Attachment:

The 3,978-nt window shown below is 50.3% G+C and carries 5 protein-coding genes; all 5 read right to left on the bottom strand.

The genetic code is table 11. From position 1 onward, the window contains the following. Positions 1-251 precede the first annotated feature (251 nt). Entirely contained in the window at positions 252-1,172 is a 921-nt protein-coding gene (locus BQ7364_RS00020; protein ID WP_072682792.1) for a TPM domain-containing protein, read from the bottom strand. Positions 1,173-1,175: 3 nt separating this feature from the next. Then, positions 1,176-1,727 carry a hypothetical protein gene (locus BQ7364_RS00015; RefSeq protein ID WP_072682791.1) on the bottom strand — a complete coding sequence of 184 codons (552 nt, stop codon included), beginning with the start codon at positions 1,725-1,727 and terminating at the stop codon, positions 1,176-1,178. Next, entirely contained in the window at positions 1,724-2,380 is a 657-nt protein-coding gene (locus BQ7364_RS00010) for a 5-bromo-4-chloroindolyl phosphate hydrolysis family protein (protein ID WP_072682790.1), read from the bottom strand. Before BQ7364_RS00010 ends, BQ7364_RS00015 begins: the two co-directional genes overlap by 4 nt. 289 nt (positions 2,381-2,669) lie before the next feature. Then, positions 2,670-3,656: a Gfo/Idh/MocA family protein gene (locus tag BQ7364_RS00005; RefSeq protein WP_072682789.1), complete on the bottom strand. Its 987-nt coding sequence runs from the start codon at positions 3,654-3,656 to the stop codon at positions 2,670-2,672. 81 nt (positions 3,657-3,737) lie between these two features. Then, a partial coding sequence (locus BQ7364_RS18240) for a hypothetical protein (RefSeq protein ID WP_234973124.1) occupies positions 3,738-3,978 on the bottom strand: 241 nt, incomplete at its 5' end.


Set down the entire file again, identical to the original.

The 3,978-nt window shown below is 50.3% G+C and carries 5 protein-coding genes; all 5 read right to left on the bottom strand.

The genetic code is table 11. From position 1 onward, the window contains the following. Positions 1-251 precede the first annotated feature (251 nt). Entirely contained in the window at positions 252-1,172 is a 921-nt protein-coding gene (locus BQ7364_RS00020; protein ID WP_072682792.1) for a TPM domain-containing protein, read from the bottom strand. Positions 1,173-1,175: 3 nt separating this feature from the next. Then, positions 1,176-1,727 carry a hypothetical protein gene (locus BQ7364_RS00015; RefSeq protein ID WP_072682791.1) on the bottom strand — a complete coding sequence of 184 codons (552 nt, stop codon included), beginning with the start codon at positions 1,725-1,727 and terminating at the stop codon, positions 1,176-1,178. Next, entirely contained in the window at positions 1,724-2,380 is a 657-nt protein-coding gene (locus BQ7364_RS00010) for a 5-bromo-4-chloroindolyl phosphate hydrolysis family protein (protein ID WP_072682790.1), read from the bottom strand. Before BQ7364_RS00010 ends, BQ7364_RS00015 begins: the two co-directional genes overlap by 4 nt. 289 nt (positions 2,381-2,669) lie before the next feature. Then, positions 2,670-3,656: a Gfo/Idh/MocA family protein gene (locus tag BQ7364_RS00005; RefSeq protein WP_072682789.1), complete on the bottom strand. Its 987-nt coding sequence runs from the start codon at positions 3,654-3,656 to the stop codon at positions 2,670-2,672. 81 nt (positions 3,657-3,737) lie between these two features. Then, a partial coding sequence (locus BQ7364_RS18240) for a hypothetical protein (RefSeq protein ID WP_234973124.1) occupies positions 3,738-3,978 on the bottom strand: 241 nt, incomplete at its 5' end.